Use this merchandise planning process to create a retail plan in 10 minutes! Yes, it’s true that inventory planning can be a pretty complex process, which is why we provide this service to our private clients using Management One’s formula and algorithms to predict a store’s merchandise plan with 93% accuracy.
Inventory management is the second step of our Sales Breakthrough System because it has a huge impact on your sales and profitability. Sign up for this free training to learn the four steps to grow your sales consistently and sustainably!
But in its simplest form, an inventory plan is just a map that tells you how much inventory you should buy and when, to meet your sales goals.
You can create a basic Open to Buy plan in just 10 minutes, and you’ll be head and shoulders above most people – including your competitors – because most people don’t do this at all. I’m even sharing a template below that makes this process even faster!
Inventory is your biggest asset. And it’s your single largest expense. You spend more money on this than any other expense in your business.
So knowing how much of it to have on hand, when to have it and how much to reorder is absolutely key in maximizing your profits.
Using Merchandise Planning to Look Back so You Can Look Forward
Your past data informs us so we can be prepared for the future. So the first piece of information we need is your past sales.
Look at each month for the past 12 months. How did you do? What’s possible for the next 12 months? Be realistic and then write it down and declare your goals.
Bank Balance Decision Making
Most retailers have no idea how much products they’re going to buy in a year. They go to trade shows and wing it – usually letting their current bank balance influence their decisions.
I call this bank balance decision making, and of course it’s not the right way to do it.
Using your planned sales from the previous steps, use this formula::
If your sales are 500,000, you’ll spend $240,000 on inventory for the whole year.
Now, for sure there are some exceptions. This formula is based on an initial markup of about 52% to 55%. If your initial markup is lower, then you’ll need more inventory to reach your sales goals. Learn more about initial markup (IMU) here!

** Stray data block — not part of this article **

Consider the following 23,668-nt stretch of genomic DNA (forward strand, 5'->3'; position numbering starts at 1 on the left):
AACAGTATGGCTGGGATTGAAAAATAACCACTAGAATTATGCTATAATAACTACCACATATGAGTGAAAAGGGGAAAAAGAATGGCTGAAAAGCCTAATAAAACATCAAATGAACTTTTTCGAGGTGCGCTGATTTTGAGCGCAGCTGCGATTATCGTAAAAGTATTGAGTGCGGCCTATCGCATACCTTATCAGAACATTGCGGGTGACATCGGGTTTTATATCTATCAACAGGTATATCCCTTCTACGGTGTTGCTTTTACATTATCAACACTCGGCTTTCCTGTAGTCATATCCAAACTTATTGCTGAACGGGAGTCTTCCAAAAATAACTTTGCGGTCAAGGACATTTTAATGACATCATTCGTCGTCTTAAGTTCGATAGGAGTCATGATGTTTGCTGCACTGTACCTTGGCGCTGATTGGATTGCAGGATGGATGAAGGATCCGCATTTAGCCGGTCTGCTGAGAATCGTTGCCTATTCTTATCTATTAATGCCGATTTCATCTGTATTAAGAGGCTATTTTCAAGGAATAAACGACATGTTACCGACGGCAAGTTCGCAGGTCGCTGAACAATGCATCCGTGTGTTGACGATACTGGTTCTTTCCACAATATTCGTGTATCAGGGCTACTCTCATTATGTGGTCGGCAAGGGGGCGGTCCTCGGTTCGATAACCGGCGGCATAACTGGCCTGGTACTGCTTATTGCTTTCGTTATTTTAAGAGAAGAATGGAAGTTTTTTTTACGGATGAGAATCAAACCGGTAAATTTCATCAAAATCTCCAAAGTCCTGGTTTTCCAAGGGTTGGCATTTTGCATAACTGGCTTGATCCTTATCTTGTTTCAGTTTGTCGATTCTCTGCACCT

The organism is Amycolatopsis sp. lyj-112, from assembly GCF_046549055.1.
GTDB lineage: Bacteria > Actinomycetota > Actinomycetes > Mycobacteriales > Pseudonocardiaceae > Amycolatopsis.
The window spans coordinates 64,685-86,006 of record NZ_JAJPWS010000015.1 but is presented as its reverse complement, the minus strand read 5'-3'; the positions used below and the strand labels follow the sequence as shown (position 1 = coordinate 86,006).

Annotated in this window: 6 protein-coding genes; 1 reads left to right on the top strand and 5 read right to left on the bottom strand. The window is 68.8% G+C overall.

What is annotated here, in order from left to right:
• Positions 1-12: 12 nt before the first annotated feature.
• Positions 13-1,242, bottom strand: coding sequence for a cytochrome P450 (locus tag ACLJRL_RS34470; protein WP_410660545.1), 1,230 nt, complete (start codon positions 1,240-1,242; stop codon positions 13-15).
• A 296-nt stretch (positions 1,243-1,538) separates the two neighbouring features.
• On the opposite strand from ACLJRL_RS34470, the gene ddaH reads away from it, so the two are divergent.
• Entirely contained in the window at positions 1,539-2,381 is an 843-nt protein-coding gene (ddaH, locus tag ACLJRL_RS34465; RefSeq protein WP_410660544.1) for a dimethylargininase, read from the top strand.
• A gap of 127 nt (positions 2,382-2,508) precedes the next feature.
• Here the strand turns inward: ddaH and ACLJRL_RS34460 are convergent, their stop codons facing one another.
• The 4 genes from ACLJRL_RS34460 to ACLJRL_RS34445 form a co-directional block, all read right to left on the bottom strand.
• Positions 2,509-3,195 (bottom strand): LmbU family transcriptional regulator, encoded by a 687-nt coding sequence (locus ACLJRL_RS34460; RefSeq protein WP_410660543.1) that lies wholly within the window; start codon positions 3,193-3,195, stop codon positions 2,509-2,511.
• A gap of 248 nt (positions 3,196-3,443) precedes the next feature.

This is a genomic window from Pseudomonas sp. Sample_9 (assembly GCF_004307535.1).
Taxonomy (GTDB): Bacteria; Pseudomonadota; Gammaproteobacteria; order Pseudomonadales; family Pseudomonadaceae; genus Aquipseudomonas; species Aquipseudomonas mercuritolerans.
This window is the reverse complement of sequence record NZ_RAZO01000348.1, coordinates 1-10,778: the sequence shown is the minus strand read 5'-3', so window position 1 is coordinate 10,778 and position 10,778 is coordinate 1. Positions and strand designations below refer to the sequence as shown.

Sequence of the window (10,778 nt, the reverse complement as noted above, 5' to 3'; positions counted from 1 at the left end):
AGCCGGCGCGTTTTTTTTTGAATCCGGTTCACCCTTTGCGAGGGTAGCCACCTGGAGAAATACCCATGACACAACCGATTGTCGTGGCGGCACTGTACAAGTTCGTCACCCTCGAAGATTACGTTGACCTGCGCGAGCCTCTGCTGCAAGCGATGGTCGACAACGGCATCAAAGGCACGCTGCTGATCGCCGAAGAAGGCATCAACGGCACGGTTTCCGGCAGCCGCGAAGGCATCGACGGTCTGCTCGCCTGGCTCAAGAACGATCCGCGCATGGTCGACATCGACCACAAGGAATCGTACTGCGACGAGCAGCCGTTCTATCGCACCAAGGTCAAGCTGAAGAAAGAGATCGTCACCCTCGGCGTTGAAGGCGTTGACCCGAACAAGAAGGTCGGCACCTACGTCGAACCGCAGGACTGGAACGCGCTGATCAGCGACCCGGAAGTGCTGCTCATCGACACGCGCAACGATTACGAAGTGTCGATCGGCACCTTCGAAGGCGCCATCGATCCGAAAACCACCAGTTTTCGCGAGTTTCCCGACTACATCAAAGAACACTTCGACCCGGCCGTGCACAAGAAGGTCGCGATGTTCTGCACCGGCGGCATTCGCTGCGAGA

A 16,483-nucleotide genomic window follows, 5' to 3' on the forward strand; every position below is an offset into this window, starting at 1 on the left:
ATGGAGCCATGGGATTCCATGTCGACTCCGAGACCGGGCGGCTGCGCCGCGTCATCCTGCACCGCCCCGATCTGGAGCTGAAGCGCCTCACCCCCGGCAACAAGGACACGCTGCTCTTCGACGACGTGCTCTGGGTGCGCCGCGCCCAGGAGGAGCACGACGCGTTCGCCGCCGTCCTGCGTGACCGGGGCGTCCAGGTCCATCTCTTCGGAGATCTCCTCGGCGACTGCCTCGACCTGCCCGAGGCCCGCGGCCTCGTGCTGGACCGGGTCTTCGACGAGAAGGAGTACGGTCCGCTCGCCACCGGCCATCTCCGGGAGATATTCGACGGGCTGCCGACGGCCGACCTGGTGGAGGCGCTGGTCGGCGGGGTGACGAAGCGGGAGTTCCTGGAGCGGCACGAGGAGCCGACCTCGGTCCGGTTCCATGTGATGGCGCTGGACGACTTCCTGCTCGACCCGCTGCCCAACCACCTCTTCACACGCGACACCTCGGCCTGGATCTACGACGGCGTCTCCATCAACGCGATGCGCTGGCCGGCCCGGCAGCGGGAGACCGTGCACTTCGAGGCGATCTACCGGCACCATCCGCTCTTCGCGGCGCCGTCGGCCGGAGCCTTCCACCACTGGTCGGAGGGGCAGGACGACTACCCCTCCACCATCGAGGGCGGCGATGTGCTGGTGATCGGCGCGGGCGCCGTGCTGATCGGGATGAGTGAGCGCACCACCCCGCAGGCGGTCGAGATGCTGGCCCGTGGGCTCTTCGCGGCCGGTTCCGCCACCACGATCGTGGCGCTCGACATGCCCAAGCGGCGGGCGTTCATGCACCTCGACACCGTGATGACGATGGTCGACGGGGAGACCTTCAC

You can also break it down by seasons and plan by a six or three-month period and use that same formula.
Timing Your Inventory
Once you have your budget, you’ll want to plan to bring in most of the inventory at the beginning of the season – it should arrive a month before the sales occur, while also making sure that you’re still receiving some other inventory during the other months.
That way there’s always something new and fun and exciting for your team as well as for your customers.
Your Average Inventory
When planning your inventory you also have to take into account your beginning inventory, so make sure you keep that in mind and adjust your open to buy plan accordingly.
Also, your open to buy plan won’t be accurate if you are currently over or under inventoried.
How do you know if this is the case? By comparing your current inventory on hand, to your average inventory.
Here’s a simple formula to determine how much inventory you should have on average for a whole year:
If you’re doing $500,000 in sales, you should have an average inventory of $250,000 over a 12 month time period.
In most cases it shouldn’t be higher than this – Our clients typically carry much less on the floor as there are other factors to consider. If you have questions please reach out!
This is going to ebb or flow depending on the peaks and valleys of your sales. Right before a big month, your inventory will be higher than average, and when your sales dip your inventory will be lower than average.
Keeping this in mind, if you find yourself with too much inventory, you should bring in less than the planned 48% new inventory I mentioned above. You’ll have to focus on selling out your older inventory until you’re more balanced.
If this is you – You are not alone! Below I’ll share my top tips for reducing inventory, along with an inventory plan template you can use.
Expect to Change Your Plan
Merchandise planning is very dynamic. Your open to buy plan is not a set it and forget it thing. You’ll need to continually tweak it based on what’s happening in your store. Keep reviewing your sales and reassess and adjust your plan every month so you don’t bring in too much or not enough.
I’ve created a great Merchandise Plan Template for this process. You can access it here (you’ll be prompted to make a copy in order to create an editable version to save or print). I’ve also included my top tips for reducing inventory if you are finding yourself overstocked.
The Next Steps
Once you have your basic plan working for you, and you’re ready to take it to the next level, it’s time to get more detailed.
Every single customer that comes into your store is voting with every single dollar they spend. They’re telling you if they want you to carry more of this or less of that.
So the impact of looking at your inventory plan at a deeper level, by departments or by class of inventory, is incredible. This is the service we provide for all of our private clients.
I first started out with the basic plan I just laid out. Then I decided I really wanted to dial it in, and I resourced up and hired a coach. And it had such an incredible, immediate impact on my sales and on my bank balance. They both went up.
If you want more information about what’s possible for you with this deeper merchandise planning service – please reach out. Send an email to email@example.com. We’d be honored to help you.